However, where Lolita (Sue Lyon) is allowed to run wild, and is rarely disciplined, she lacks the counter-part male role that so effectively casts Lucy as victim and 'The Yellow Man' as innocent lover. As a result, Lolita is cast as the predator: it is her own naive, over-sexualised behaviour against Humbert Humbert's harmless, yet sinister voyeuristic narrative. Ultimately, Lucy relies upon 'The Yellow Man' for protection from her father. As physical violence becomes a very real threat to this adolescent girl, sexual and psychological voyeurism becomes much more a tangible means of victimising and violating her youth. Ultimately, it is the similarity between the father's gaze and the lover's gaze that results in the physical, emotional, and sexual violation that Lucy falls victim to.

Exoticism and the East: Sexualisation and Empowerment

An understanding of the male gaze unravels very differently in Eastern cinema. One of Japan's most cherished directors, Yasijuro Ozu, produces his silent short The Woman of Tokyo in order to demonstrate a very early example of film narrative explored through the eyes of a woman.

The film's heroine Chikako is entirely unconventional: she is a sister simultaneously adopting the roles of mother, wife, housekeeper, money-earner, and provider, single-handedly supporting herself and her brother, who studies in Tokyo. In this rare reversal of roles, where the brother is ultimately cast as weak and the woman provides the main source of familial support and income, the film provides a basis upon which the 'women as victim' stereotype can be challenged. In Ozu's film, it is the sexualisation of this young girl that empowers her. In a curious twist of fate, it is the brother who falls victim to his sister's practices as a seedy club hostess and alleged prostitute, while for Chikako it allows her to be self-sufficient and provide financially for her brother. The shame of being sexualised, however, is as acutely felt in Ozu's work as it is in DW Griffith's. Chikako's brother commits suicide out of shame for his sister and his own humiliation. Chikako brings disgrace to her brother's fiancé's family by being associated with them. And despite using prostitution for her own self-empowerment, her financial affluence and independence ironically rely upon the male gaze and her own objectification by the male sex.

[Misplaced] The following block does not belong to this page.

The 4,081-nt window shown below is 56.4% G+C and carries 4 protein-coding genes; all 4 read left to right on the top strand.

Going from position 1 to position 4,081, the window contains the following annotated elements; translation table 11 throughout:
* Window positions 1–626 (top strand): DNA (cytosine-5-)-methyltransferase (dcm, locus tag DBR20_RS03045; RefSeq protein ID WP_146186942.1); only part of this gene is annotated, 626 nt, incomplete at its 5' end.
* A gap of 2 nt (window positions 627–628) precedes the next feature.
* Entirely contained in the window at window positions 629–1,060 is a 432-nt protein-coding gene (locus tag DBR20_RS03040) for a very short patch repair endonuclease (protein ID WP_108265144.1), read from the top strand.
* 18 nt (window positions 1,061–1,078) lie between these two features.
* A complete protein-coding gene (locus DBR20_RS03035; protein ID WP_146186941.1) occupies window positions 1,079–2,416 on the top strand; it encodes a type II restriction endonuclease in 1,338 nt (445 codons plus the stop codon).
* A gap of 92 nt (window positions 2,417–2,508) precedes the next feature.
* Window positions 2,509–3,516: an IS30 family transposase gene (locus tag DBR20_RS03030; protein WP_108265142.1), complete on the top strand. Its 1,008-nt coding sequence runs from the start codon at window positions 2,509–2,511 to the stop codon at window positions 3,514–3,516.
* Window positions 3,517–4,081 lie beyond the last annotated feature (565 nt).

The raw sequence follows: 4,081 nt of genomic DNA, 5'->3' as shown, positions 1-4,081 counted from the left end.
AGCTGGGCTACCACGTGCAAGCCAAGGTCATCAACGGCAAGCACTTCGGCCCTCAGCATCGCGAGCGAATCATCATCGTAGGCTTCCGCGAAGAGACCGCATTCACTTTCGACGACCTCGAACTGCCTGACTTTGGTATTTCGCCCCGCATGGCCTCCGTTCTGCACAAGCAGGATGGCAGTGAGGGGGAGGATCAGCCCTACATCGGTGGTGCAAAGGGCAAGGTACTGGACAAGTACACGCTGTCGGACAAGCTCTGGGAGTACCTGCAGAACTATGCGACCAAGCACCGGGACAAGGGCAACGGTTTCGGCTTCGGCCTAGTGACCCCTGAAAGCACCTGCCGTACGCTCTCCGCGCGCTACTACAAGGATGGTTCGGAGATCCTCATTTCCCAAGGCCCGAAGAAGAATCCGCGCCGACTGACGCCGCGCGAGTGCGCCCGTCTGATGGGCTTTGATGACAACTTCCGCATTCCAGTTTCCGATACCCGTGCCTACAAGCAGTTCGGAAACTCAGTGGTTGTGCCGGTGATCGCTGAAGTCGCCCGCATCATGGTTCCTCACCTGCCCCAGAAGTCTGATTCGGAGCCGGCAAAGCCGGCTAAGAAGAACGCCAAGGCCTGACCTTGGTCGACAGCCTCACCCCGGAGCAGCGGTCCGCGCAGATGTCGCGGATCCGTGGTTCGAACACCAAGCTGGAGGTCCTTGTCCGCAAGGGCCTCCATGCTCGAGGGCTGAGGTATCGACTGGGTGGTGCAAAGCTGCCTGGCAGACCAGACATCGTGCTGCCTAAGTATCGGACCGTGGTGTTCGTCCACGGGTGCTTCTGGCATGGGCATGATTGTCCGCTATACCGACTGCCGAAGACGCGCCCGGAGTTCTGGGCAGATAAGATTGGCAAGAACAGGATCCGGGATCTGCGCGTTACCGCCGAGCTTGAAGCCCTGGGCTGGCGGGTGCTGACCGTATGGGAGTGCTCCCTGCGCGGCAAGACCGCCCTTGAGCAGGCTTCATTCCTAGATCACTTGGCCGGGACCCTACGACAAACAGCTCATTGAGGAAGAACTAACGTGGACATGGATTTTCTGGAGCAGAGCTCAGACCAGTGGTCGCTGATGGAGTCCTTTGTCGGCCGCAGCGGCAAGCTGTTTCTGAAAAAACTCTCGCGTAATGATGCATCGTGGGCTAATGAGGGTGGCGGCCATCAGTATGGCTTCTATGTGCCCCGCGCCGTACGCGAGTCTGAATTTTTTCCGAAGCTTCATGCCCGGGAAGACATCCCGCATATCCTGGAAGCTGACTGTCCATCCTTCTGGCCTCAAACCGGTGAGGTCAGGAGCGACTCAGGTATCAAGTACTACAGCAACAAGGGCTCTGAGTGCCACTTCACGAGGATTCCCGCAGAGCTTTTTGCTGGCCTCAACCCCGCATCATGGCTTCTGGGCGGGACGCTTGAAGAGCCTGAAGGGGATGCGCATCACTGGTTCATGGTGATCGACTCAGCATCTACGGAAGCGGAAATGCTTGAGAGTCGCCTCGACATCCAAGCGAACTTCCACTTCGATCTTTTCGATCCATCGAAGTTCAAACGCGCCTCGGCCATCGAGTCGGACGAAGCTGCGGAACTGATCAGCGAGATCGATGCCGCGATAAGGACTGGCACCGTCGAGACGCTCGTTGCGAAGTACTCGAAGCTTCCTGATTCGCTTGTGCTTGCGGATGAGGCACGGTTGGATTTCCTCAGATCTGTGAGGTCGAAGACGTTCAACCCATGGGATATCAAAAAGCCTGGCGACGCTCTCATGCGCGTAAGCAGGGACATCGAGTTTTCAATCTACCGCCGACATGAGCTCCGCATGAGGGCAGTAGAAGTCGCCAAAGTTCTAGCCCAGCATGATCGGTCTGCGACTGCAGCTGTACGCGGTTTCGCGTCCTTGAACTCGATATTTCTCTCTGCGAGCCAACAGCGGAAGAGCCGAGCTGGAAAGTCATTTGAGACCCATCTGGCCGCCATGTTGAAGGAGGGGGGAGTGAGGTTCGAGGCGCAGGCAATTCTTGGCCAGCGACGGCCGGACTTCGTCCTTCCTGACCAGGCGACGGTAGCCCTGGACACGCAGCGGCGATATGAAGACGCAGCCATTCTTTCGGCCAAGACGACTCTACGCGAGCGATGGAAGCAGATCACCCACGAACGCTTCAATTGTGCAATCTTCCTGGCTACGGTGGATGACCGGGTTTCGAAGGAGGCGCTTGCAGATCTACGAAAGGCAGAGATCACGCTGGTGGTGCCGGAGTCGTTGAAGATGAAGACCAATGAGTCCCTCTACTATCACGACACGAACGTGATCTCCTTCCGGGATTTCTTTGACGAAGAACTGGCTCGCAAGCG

However, despite every reason Chikako is given to feel shame for her actions, it is her brother who is verbally cast as the 'weakling' and Chikako who emerges somewhat strong and triumphant, standing fast in the face of adversity.

Ozu, then, challenges the male gaze, presenting his viewer with a gender-balanced narrative and empowered female roles, while DW Griffith entirely caters for the male gaze. By diverting attention from a sinisterly voyeuristic Western male gaze, DW Griffith ironically and actively implicates it in the tragedy itself. And the echoes of such tantalising and tragic narratives are still felt in Hollywood today...